You are right in that I don’t want to be an attorney or work in the community partnership sector, like Michelle. However, her experience in being a “first” at the many tables she’s been able to sit at is an experience that resonates with me. I wanted to learn how she managed to get through those experiences with her integrity in-tact and how she dealt with the intersectionality of being Black and a woman.

    I’ve never criticized any of her life decisions and I would never. She has been successful enough that I want to LEARN from her. The “path” you are mentioning is what I’m trying to follow and what I’m stating I did not find in the book. That was my feedback on the book, not a criticism of her life choices.
     
    Last edited: Mar 9, 2019
  8. SoopremeBeing

    SoopremeBeing Well-Known Member

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    THANK YOU! This is it in a nutshell. But people would prefer to get mad at everyone else, including the Obamas. I don’t get it.
     
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  9. SoopremeBeing

    SoopremeBeing Well-Known Member

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    People took offense because they lack accountability. It’s a constant pass-the-buck attitude. Or they blame Black women. Heaven forbid they look deep inside, and realize how their priorities are screwed up by their own hand.

    I had a mindset of wanting every Black person to succeed and have more power in securing their legacy, but I learned very quickly that you can’t save everybody. The fact that some people still believe in the “being White” aspect when it comes to college, jobs, and money means that some are still grossly unaware of Black history and our achievements in general. Those Black folks that figure it out will be very fruitful.

    I have nothing for those who refuse to wake up.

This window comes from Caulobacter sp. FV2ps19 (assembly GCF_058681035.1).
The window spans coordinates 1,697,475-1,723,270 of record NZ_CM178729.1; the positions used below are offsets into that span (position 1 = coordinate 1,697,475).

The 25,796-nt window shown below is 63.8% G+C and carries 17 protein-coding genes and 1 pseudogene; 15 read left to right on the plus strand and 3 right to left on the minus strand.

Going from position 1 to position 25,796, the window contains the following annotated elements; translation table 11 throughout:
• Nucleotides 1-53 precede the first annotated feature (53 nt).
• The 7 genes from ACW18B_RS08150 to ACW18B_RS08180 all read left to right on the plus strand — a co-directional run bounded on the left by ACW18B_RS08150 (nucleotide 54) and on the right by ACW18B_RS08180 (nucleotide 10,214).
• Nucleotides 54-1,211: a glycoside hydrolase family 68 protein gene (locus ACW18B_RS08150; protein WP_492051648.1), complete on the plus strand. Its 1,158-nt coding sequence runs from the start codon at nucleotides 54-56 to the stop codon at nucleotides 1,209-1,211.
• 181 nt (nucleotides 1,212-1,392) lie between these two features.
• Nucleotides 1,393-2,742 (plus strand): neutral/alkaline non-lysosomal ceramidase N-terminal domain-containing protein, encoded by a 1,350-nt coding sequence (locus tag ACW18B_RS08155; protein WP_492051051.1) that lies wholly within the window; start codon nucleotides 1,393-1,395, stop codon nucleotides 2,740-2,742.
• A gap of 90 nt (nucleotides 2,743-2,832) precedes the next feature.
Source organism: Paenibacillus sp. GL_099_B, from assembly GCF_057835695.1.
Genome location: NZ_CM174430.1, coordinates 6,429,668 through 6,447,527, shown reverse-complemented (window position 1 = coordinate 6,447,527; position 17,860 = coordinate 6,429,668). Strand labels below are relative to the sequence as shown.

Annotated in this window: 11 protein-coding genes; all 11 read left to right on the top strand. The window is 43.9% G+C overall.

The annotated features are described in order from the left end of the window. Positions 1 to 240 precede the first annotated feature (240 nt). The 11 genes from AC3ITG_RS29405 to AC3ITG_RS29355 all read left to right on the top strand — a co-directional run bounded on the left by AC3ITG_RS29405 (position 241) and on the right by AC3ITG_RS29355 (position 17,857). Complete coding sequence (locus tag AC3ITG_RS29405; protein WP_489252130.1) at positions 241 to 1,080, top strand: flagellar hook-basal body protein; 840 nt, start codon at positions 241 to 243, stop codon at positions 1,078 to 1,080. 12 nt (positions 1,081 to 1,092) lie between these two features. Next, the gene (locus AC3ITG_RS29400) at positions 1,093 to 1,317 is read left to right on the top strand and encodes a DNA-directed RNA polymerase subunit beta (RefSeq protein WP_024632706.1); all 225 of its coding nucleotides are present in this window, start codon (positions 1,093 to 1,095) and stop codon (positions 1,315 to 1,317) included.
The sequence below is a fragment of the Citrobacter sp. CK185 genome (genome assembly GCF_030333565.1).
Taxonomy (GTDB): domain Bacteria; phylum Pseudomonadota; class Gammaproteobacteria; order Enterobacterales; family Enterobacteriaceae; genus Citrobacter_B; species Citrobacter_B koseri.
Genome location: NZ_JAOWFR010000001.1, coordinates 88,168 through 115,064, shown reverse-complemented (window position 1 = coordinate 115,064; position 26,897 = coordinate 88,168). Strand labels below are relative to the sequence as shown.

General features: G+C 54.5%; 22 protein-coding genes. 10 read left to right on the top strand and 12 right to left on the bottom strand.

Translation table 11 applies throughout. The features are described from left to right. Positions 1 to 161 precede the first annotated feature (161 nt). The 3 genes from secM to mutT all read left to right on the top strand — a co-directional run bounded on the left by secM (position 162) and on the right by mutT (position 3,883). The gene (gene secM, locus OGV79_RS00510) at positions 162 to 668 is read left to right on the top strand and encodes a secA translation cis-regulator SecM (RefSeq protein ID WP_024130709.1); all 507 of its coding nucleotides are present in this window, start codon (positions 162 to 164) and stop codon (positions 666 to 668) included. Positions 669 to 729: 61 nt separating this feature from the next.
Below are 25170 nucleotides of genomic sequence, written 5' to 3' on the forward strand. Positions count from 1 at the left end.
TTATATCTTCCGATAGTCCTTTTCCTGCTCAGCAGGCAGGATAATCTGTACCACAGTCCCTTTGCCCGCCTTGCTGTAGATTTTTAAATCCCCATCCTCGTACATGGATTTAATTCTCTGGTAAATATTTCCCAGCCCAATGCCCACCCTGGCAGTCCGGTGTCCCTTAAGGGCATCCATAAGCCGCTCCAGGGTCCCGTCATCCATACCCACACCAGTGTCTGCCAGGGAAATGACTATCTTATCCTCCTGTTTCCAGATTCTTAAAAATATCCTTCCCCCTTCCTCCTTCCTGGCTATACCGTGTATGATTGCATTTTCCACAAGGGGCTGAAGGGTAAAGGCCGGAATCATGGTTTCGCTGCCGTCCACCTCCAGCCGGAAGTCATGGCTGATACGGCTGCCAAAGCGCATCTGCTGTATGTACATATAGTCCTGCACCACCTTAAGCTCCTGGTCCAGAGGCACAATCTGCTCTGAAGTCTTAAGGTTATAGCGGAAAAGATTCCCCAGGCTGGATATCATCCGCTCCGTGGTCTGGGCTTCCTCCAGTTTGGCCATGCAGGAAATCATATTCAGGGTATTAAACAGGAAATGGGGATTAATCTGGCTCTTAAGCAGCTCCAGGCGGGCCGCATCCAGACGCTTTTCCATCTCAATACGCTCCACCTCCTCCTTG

10. nyeredzi

    nyeredzi Well-Known Member

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    Is this an example of Barack Obama's problematic speech? Can someone clarify what is problematic, preferably with when he said it in that clip (time)? I listened for a few minutes at minute 51 and maybe I'm old and out of touch with millenials too, because I didn't see what was wrong.
     
  11. HappilyLiberal

    HappilyLiberal Well-Known Member

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    I think part of the problem is that these white millennials are running around here doing whatever and black millennials are looking at that and thinking they can do the same--albeit in a more "black" manner (which is never a good idea). These kids grew up/are growing up in the post-civil rights era and have bought into the freedom parts of that hook, line, and sinker. To a certain extent, these pro-black millennials are suffering from the same pathos as the conservative black millenials except their pathos is potentially more dangerous to them humanly, socially, and economically.
     
    Last edited: Mar 9, 2019
  12. RoundEyedGirl504

    RoundEyedGirl504 Well-Known Member

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    She posted the town hall from Oakland that happened recently, not the Morehouse commencement speech from a few years ago, which is what @Southernbella. was referring to. Just an FYI.
     
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  13. Everything Zen

    Everything Zen Well-Known Member

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    ^^^Thanks. There must be some confusion between the speeches/events bc someone originally said Michelle caught heat for Barack’s recent comments then there was the quote about twerking and gold chains. I’ll definitely check it out as I was confused bc Morehouse wasn’t mentioned anywhere.
     
  14. RoundEyedGirl504

    RoundEyedGirl504 Well-Known Member

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    I said that it’s possible Michelle is getting some blow back in this article because there have been a few think pieces written about that Oakland discussion and how people feel the Obamas, specifically Barack tends to be condescending towards black audiences.

    The morehouse speech was a few years back, but there was a similar discussion had then as well.